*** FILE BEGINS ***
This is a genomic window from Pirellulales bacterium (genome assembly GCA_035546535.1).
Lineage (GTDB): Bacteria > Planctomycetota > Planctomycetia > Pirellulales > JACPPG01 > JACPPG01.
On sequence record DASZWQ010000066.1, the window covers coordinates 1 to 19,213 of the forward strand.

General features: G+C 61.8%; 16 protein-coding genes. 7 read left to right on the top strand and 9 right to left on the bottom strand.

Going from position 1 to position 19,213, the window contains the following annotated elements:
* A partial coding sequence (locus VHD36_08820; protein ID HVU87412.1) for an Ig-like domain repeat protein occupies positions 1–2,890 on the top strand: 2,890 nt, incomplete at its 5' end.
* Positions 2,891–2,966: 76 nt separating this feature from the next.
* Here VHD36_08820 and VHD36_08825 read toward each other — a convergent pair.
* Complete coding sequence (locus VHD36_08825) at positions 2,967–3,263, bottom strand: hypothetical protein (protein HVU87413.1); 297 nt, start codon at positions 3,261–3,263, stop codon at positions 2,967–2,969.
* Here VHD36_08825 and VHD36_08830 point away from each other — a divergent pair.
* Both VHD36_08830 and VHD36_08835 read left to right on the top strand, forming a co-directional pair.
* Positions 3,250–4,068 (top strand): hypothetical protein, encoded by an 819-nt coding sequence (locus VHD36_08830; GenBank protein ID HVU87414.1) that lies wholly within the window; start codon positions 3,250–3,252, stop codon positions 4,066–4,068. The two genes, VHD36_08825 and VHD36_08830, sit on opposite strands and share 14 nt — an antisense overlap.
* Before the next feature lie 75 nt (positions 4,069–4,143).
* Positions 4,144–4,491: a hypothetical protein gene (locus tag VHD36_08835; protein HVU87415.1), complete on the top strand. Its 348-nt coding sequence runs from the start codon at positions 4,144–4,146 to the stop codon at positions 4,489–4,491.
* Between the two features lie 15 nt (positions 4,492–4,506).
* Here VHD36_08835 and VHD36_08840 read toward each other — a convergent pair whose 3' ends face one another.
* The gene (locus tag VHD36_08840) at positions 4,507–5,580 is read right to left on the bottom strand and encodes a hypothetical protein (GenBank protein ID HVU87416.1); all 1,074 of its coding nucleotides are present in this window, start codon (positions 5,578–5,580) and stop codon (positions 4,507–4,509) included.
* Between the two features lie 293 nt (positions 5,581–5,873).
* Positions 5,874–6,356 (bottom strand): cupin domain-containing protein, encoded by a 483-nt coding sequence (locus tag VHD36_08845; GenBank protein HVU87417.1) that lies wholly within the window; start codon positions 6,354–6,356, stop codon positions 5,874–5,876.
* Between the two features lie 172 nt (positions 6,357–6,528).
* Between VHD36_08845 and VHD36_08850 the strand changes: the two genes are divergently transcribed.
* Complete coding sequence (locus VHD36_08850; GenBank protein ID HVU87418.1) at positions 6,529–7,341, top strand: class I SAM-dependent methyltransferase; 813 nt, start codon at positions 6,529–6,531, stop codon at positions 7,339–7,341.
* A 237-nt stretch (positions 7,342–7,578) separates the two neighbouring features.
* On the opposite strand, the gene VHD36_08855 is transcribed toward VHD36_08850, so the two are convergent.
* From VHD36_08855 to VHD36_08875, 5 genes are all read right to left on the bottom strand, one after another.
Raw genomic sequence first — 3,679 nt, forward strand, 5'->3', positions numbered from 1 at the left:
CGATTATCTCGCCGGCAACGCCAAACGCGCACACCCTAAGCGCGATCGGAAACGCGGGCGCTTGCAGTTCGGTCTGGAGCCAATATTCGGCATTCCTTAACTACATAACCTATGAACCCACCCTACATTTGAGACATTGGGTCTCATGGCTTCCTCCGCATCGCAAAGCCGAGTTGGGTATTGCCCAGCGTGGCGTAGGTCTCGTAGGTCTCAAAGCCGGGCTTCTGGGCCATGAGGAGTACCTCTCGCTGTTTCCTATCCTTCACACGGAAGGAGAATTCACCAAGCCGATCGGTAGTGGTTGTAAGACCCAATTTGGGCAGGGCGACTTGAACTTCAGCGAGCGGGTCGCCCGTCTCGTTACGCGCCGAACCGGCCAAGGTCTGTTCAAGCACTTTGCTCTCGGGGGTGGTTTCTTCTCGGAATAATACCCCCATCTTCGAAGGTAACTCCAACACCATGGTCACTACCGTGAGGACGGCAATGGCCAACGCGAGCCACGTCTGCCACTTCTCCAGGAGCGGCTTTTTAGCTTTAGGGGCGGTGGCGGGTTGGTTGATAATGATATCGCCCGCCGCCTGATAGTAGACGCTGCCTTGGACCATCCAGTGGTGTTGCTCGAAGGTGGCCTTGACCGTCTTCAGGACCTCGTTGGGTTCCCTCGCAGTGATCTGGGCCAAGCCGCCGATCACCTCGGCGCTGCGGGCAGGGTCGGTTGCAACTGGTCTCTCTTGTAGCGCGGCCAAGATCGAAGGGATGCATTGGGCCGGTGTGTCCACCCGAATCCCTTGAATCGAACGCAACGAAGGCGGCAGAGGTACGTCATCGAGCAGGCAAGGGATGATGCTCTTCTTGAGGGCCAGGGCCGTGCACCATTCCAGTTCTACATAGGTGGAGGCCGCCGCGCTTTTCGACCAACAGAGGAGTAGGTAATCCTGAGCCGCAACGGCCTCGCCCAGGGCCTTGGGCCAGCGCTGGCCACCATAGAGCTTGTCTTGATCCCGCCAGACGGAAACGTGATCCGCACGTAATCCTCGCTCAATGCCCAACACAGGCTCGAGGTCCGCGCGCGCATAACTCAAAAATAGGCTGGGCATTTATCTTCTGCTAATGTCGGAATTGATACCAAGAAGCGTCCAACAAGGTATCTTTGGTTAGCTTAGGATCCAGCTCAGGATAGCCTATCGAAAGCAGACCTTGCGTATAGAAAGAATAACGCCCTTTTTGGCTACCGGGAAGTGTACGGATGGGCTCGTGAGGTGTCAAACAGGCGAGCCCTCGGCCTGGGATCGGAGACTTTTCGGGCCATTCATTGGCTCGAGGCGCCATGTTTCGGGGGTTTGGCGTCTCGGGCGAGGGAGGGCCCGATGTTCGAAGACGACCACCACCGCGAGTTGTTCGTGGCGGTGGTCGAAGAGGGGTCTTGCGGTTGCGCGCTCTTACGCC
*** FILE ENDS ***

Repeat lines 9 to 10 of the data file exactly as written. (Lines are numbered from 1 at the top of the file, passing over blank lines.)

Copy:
* Complete coding sequence (locus VHD36_08825) at positions 2,967–3,263, bottom strand: hypothetical protein (protein HVU87413.1); 297 nt, start codon at positions 3,261–3,263, stop codon at positions 2,967–2,969.
* Here VHD36_08825 and VHD36_08830 point away from each other — a divergent pair.